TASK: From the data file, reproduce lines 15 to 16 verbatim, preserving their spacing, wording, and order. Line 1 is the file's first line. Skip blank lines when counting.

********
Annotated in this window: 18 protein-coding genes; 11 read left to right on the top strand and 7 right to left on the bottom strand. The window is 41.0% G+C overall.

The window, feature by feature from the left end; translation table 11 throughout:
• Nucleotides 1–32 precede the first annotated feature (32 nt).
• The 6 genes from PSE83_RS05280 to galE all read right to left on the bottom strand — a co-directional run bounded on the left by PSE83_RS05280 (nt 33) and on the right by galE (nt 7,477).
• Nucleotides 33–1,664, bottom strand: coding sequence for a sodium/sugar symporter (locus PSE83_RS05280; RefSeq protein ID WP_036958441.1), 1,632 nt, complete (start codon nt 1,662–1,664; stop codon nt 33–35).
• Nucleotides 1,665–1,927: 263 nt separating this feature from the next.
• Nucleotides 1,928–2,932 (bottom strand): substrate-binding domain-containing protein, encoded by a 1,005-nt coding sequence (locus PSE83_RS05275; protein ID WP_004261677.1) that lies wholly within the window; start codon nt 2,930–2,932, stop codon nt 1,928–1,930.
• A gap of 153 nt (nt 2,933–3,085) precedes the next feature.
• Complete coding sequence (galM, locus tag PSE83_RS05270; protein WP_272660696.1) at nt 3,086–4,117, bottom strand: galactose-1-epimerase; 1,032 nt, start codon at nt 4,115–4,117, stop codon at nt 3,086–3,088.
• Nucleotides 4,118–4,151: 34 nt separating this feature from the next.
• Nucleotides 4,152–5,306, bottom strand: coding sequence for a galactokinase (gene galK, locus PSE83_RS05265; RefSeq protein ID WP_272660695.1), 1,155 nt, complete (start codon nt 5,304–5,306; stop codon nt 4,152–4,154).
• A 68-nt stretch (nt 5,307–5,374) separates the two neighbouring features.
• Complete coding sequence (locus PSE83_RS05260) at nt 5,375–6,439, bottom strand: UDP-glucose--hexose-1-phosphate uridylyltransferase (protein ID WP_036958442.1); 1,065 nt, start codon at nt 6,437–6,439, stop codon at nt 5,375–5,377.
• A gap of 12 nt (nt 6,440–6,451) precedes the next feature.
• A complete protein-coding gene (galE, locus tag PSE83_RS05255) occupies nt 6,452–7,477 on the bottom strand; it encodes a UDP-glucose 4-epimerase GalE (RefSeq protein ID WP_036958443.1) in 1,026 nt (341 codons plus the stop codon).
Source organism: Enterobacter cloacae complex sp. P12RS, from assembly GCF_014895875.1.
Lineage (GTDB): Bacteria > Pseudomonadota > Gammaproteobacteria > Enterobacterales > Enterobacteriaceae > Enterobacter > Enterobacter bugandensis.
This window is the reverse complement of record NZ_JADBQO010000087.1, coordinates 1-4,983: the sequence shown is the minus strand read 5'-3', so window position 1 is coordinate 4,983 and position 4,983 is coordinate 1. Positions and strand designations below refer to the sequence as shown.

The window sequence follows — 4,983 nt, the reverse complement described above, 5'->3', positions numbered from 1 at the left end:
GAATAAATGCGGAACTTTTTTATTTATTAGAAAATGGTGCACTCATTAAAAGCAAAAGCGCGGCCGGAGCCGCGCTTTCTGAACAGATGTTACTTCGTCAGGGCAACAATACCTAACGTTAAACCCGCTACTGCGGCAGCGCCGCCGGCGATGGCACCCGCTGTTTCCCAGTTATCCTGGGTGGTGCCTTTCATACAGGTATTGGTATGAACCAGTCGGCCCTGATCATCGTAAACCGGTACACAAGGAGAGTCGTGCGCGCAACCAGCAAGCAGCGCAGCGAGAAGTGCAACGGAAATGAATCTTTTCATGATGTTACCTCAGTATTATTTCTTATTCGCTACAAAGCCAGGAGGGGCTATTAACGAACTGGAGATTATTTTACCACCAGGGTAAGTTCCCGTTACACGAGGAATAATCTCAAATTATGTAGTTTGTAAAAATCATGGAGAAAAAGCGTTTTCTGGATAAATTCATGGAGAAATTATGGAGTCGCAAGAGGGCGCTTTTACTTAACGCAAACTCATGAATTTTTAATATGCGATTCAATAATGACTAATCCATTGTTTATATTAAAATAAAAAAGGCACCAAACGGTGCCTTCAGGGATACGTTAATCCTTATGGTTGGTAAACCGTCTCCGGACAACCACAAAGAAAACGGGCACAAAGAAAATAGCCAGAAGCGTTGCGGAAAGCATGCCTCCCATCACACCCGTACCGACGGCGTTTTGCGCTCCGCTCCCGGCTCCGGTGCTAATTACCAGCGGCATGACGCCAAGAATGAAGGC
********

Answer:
• A complete protein-coding gene (galE, locus tag PSE83_RS05255) occupies nt 6,452–7,477 on the bottom strand; it encodes a UDP-glucose 4-epimerase GalE (RefSeq protein ID WP_036958443.1) in 1,026 nt (341 codons plus the stop codon).
Source organism: Enterobacter cloacae complex sp. P12RS, from assembly GCF_014895875.1.